For most film school students, a successful project means creating a compelling movie that is skillful enough to draw a good grade and maybe even an agent. But for Brian Ivie, making the student short that evolved into the full-length documentary “The Drop Box” changed his life.

Ivie’s immersion into the world of his subject, South Korean pastor Lee Jong-rak, inspired him to become a Christian himself. Seeing Jong-rak’s selfless devotion to finding a home for his nation’s abandoned — and often disabled  — children lit a fire in Ivie that led to his conversion a year after beginning the project.  

“I read about Pastor Lee in a Los Angeles Times article on June 20, 2011, all about a man in South Korea who had put a mailbox for abandoned babies in his church and cared for them. I thought it looked like the bunker of a man who had drawn a line in the sand and said, ‘No one dies here.’ I wanted to make the movie so no one would forget his work when the article faded.”

The initial short film evolved into a full-length documentary that completed a three-day screening run nationwide in early March. Although no longer available for viewing on the big screen, the film is being licensed for church screenings.

At the time he started working on the short version of “The Drop Box,” Ivie was just a regular college student, “a nice guy with a lot of hidden things in my life.” He struggled with pornography and had what he describes as “anger issues and abusive relationships.”

“I was a pretty good guy by most people’s terms still, but you don’t get saved without repenting and asking forgiveness,” says Ivie. “A little boy recently asked me my biggest mistake, and I said that I had thought I was too good to need God’s forgiveness, and thought that sin was just a normal part of being a human being.”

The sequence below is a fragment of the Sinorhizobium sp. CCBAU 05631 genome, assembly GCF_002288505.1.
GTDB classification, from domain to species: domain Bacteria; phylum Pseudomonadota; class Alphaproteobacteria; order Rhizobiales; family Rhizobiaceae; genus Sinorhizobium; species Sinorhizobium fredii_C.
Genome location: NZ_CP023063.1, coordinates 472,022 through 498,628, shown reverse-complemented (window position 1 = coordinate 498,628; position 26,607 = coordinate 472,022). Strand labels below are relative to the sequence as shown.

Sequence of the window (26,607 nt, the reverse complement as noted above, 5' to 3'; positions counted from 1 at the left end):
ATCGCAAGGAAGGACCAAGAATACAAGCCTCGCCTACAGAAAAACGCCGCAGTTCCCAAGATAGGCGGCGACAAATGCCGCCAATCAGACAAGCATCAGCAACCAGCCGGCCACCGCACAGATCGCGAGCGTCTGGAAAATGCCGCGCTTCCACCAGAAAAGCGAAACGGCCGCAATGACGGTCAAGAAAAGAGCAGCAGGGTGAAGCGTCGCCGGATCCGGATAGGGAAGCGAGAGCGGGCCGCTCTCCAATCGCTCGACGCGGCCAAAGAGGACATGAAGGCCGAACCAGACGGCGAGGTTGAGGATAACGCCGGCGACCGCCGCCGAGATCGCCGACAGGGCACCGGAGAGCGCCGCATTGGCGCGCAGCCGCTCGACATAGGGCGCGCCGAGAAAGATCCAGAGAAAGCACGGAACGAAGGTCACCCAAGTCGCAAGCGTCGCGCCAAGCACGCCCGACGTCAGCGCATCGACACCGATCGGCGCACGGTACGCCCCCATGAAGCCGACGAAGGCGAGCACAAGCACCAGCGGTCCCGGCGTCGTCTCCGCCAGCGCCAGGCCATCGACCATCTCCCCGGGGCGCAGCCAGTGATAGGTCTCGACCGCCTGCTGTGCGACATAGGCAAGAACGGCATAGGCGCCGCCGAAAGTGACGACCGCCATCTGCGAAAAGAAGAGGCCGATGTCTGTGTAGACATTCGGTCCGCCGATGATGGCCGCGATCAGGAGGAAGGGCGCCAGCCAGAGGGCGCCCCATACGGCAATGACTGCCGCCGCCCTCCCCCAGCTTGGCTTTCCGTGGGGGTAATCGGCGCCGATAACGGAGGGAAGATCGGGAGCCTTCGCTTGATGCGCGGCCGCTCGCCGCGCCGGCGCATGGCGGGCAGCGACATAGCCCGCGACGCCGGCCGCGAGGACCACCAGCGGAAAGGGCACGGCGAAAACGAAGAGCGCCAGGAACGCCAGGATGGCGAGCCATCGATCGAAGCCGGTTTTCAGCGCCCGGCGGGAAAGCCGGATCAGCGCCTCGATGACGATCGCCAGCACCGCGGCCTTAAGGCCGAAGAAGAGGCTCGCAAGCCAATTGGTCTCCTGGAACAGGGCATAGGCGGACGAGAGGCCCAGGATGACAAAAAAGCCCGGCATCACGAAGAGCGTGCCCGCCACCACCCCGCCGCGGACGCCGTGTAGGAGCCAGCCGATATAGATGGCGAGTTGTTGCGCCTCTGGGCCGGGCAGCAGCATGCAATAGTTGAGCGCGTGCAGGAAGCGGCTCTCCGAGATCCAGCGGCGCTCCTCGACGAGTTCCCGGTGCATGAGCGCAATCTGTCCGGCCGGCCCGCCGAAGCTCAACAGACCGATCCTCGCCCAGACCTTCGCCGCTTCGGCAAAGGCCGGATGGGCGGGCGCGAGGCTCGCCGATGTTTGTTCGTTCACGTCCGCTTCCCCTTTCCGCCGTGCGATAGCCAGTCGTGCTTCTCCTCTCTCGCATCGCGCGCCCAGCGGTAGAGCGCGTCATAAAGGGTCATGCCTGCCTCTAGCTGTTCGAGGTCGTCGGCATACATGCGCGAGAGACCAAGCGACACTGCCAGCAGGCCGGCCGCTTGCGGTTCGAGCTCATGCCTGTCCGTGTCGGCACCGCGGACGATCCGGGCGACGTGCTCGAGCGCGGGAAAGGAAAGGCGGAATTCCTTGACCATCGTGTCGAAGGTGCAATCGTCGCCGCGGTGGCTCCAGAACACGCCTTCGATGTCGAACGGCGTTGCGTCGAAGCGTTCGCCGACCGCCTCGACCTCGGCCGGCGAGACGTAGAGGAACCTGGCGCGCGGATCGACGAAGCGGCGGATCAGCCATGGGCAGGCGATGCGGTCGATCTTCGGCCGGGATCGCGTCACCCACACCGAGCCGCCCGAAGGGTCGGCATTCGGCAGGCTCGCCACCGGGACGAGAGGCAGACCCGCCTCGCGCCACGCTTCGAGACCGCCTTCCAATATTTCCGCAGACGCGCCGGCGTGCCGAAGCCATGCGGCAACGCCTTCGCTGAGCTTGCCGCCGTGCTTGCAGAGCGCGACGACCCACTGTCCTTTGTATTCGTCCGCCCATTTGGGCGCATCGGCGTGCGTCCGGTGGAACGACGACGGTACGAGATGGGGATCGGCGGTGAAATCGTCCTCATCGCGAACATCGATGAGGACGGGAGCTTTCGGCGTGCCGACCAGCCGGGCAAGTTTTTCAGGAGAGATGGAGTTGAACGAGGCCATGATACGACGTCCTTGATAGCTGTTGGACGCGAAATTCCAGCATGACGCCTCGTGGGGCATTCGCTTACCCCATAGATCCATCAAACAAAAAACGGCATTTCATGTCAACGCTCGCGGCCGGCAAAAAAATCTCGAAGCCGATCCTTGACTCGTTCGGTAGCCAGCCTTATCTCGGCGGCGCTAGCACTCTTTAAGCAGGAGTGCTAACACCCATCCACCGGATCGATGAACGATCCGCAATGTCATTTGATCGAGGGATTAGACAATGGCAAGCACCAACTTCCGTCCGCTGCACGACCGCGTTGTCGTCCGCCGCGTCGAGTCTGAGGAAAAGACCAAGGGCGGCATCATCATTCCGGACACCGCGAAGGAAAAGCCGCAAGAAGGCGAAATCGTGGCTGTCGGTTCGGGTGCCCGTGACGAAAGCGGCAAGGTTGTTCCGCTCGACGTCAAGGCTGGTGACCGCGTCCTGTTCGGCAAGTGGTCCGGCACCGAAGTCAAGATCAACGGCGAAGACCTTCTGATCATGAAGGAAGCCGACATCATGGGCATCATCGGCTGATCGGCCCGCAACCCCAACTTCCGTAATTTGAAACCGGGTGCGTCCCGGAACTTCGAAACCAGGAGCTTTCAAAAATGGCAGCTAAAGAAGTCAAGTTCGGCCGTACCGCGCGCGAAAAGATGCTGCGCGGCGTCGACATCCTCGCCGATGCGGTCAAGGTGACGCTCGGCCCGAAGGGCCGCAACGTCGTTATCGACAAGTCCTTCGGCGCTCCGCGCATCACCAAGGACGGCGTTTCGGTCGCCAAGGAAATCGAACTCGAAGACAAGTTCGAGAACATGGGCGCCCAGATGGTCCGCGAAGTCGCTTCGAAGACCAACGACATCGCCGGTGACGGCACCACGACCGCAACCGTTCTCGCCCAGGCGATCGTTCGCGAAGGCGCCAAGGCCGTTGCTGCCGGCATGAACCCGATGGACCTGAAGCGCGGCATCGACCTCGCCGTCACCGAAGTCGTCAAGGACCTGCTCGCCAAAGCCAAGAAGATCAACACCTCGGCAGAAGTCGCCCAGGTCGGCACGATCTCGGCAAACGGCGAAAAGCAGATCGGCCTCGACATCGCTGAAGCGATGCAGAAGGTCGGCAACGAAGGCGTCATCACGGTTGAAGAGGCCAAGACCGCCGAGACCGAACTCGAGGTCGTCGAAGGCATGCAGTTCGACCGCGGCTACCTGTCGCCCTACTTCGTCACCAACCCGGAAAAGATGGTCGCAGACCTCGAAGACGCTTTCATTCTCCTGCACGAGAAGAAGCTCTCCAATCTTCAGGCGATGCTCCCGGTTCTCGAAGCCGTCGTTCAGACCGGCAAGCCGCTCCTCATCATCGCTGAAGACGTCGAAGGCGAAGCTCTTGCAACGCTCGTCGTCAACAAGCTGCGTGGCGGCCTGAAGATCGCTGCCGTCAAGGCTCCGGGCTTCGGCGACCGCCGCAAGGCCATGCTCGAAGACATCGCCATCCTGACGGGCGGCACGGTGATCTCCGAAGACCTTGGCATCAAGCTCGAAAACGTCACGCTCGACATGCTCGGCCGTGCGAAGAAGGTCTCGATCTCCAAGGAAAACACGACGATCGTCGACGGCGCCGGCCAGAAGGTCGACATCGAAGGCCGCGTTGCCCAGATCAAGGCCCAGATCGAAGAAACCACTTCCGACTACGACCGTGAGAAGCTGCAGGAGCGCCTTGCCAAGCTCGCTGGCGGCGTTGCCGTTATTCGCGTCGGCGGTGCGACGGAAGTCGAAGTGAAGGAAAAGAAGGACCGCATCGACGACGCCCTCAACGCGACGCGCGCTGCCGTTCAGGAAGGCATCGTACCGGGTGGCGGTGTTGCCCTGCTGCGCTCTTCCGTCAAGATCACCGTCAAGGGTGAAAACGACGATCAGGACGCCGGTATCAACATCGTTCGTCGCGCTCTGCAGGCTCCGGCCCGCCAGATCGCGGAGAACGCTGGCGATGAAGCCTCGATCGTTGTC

Ivie first reached out to Jong-rak through email, and a month later he received a reply inviting the young filmmaker to live with the pastor and see his work in action. Three months later, Ivie arrived in Seoul with a team of friends as his film crew, embarking on his first trip outside the U.S., aside from a Mexican cruise.

He was astonished by what he saw at Jong-rak’s church and mission, surrounded by children whose parents had abandoned them because of cultural stigmas against disabled children. Many see them as signs of a curse upon their parents.

Seeing Jong-rak and his team of helpers care for such children in their most vulnerable state soon led to deeper thoughts about his own life and its purpose.

“It was a link in a chain, the pastor being proof of a loving God,” says Ivie, who is now 24 and engaged in film as his career. “It helped me realize I didn’t have to hate myself for my sins but that God wanted me to be debt free. My brother got saved as well, and he was the closest to an atheist I’ve ever seen, so that was pretty miraculous. Other friends on the trip maybe didn’t get saved, but the experience changed their lives.”

Ivie notes that his conversion came about eight months into the making of his short student film, and after his transformation, he decided to return to Seoul and remake the film through his new Christian perspective. While he originally envisioned a film that would be 10 minutes maximum, he feels that God inspired him to instead make an 80-minute feature with many added points.

He has been pleasantly surprised to find that his USC professors supported his efforts. He was later surprised that the national Christian organization Focus on the Family chose to support him as he expanded the film’s scale. Focus financed his final trip to South Korea.

“Focus on the Family and I call it a documentary on life,” says Ivie. “I think the most powerful part of [Pastor Jong-rak’s] work is him helping people not to abandon or abort their babies. He says he will embrace your suffering with you and bring the children in, that you are valuable and so is your childhood. This is a picture that asks: what if one family or man embraced others who are suffering and said we will embrace you and it grew from there? I think that could change the world."